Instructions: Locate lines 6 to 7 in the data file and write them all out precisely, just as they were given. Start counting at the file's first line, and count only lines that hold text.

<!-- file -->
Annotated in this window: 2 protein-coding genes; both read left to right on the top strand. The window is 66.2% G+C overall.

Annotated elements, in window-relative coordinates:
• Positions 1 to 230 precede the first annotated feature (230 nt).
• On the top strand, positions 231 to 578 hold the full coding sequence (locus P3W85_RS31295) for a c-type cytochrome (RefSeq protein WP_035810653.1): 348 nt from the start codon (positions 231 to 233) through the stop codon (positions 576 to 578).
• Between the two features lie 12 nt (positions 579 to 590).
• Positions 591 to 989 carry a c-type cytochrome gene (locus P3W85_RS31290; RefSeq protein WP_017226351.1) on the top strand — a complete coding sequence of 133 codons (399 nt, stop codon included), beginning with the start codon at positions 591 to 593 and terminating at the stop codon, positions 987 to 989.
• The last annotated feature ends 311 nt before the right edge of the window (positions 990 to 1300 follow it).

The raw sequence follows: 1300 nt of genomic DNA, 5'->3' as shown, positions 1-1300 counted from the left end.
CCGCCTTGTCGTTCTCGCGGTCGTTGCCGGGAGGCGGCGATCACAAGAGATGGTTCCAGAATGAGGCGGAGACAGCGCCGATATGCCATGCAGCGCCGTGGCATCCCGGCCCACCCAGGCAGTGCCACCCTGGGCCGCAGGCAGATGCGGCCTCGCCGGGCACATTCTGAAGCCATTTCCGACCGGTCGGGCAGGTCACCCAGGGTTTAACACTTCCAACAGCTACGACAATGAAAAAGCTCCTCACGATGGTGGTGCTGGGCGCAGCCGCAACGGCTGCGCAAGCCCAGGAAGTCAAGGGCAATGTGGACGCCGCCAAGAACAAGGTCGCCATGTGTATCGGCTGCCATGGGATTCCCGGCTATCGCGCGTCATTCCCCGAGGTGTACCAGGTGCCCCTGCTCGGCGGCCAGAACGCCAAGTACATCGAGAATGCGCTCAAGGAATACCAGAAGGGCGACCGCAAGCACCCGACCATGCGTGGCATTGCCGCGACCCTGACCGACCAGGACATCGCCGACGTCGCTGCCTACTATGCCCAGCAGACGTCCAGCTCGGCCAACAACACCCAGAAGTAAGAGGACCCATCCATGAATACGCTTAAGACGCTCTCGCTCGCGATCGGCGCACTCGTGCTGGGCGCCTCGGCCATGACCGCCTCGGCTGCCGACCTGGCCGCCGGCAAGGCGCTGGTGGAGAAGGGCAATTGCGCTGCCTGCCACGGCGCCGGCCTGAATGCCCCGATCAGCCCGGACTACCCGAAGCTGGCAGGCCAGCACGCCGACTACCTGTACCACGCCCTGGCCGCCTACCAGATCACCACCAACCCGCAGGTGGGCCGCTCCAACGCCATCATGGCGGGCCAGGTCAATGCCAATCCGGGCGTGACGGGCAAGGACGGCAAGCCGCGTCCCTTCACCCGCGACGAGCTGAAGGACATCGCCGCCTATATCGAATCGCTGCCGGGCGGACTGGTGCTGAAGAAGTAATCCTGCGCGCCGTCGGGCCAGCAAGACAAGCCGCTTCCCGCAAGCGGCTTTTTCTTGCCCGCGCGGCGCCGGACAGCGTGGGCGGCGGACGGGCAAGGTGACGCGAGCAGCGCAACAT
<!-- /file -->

• Positions 591 to 989 carry a c-type cytochrome gene (locus P3W85_RS31290; RefSeq protein WP_017226351.1) on the top strand — a complete coding sequence of 133 codons (399 nt, stop codon included), beginning with the start codon at positions 591 to 593 and terminating at the stop codon, positions 987 to 989.
• The last annotated feature ends 311 nt before the right edge of the window (positions 990 to 1300 follow it).